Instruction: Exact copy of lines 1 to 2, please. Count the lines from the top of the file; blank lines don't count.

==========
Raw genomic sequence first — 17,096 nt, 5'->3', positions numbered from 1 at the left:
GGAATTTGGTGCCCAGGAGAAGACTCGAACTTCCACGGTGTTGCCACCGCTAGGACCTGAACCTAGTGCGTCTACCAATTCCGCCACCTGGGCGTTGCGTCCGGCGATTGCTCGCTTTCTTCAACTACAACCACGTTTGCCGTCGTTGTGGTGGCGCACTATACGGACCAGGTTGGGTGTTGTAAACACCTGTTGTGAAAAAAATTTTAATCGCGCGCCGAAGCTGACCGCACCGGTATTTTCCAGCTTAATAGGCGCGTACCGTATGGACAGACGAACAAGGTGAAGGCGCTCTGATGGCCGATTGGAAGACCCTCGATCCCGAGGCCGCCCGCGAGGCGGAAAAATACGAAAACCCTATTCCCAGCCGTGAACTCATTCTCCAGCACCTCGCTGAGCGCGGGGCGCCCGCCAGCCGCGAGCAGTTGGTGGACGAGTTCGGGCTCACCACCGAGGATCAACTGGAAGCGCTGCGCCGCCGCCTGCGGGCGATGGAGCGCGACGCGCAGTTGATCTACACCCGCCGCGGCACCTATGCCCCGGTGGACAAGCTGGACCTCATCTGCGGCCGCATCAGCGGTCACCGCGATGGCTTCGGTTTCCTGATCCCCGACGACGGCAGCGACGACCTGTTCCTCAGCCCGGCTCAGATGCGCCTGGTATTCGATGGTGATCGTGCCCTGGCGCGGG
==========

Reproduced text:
Raw genomic sequence first — 17,096 nt, 5'->3', positions numbered from 1 at the left:
GGAATTTGGTGCCCAGGAGAAGACTCGAACTTCCACGGTGTTGCCACCGCTAGGACCTGAACCTAGTGCGTCTACCAATTCCGCCACCTGGGCGTTGCGTCCGGCGATTGCTCGCTTTCTTCAACTACAACCACGTTTGCCGTCGTTGTGGTGGCGCACTATACGGACCAGGTTGGGTGTTGTAAACACCTGTTGTGAAAAAAATTTTAATCGCGCGCCGAAGCTGACCGCACCGGTATTTTCCAGCTTAATAGGCGCGTACCGTATGGACAGACGAACAAGGTGAAGGCGCTCTGATGGCCGATTGGAAGACCCTCGATCCCGAGGCCGCCCGCGAGGCGGAAAAATACGAAAACCCTATTCCCAGCCGTGAACTCATTCTCCAGCACCTCGCTGAGCGCGGGGCGCCCGCCAGCCGCGAGCAGTTGGTGGACGAGTTCGGGCTCACCACCGAGGATCAACTGGAAGCGCTGCGCCGCCGCCTGCGGGCGATGGAGCGCGACGCGCAGTTGATCTACACCCGCCGCGGCACCTATGCCCCGGTGGACAAGCTGGACCTCATCTGCGGCCGCATCAGCGGTCACCGCGATGGCTTCGGTTTCCTGATCCCCGACGACGGCAGCGACGACCTGTTCCTCAGCCCGGCTCAGATGCGCCTGGTATTCGATGGTGATCGTGCCCTGGCGCGGG